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Reveals Common Pesticides Damage Aquatic Communities
Professor Rick Relyea, of the University of Pittsburgh, conducted the study, which is published the April 2005 issue of Ecological Applications. His findings are important in understanding the comprehensive impact that these chemicals have in real world scenario. Dr. Relyea studied the impact of typical dosages on ecologically relevant aquatic species and found that Sevin® reduced species richness (a measure of population size and interactions) by 15%, malathion by 30%, RoundUp® by 22%, and 2,4-D had no impact on species richness.
When looking at the impacts of these chemicals individually, Dr. Relyea found that RoundUp® was highly toxic to amphibians. These findings confirm other studies on amphibians and reproductive effects. However, in this study death occurred completely eliminating two species of tadpoles and a 70% decrease in the entire tadpole population.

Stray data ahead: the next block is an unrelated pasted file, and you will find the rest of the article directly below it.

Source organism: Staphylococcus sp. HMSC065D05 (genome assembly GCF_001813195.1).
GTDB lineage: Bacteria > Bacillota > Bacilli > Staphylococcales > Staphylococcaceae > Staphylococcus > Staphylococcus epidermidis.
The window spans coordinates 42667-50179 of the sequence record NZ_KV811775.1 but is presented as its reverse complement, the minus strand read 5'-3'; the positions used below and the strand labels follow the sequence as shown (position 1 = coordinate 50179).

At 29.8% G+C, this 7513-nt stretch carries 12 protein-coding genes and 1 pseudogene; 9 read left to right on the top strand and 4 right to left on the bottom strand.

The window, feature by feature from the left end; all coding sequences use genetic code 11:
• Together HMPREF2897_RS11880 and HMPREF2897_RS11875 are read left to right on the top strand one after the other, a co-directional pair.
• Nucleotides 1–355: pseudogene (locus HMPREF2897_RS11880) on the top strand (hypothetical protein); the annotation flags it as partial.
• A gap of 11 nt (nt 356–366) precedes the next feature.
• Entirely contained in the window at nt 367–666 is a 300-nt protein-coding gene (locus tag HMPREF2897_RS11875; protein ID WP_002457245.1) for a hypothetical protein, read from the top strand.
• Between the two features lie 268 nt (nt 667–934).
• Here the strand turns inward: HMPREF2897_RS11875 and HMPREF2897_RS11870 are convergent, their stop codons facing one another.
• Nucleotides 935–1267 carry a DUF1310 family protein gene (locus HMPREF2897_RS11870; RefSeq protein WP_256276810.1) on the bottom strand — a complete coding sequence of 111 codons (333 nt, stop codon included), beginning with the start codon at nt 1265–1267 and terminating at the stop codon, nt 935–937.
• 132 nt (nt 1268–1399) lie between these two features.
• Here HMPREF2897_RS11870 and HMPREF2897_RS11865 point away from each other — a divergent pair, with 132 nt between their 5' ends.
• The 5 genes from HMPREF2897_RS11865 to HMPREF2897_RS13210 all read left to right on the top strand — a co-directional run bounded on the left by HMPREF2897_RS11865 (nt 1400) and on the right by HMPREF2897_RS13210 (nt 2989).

According to The University of Pittsburgh Medical Center, Dr. Relyea initially wanted to see whether the Roundup® would have an indirect effect on the frogs by killing their food source, algae. However, he found that since it killed the frogs, the algae populations increased with no predators available to control it.
The most lethal ingredient in RoundUp® is its surfactant rather than its active ingredient (glyphosate) reports The University of Pittsburgh Medical Center, which allows the pesticide to penetrate the outer waxy layer of weeds. The other pesticides in the study have less potent surfactants, explaining RoundUp®’s greater impact in this study.
TAKE ACTION: Avoiding using herbicides and insecticides on your lawn, which can leach into groundwater and run-off contaminating aquatic ecosystems. See our alternatives factsheet to find environmentally safe alternatives.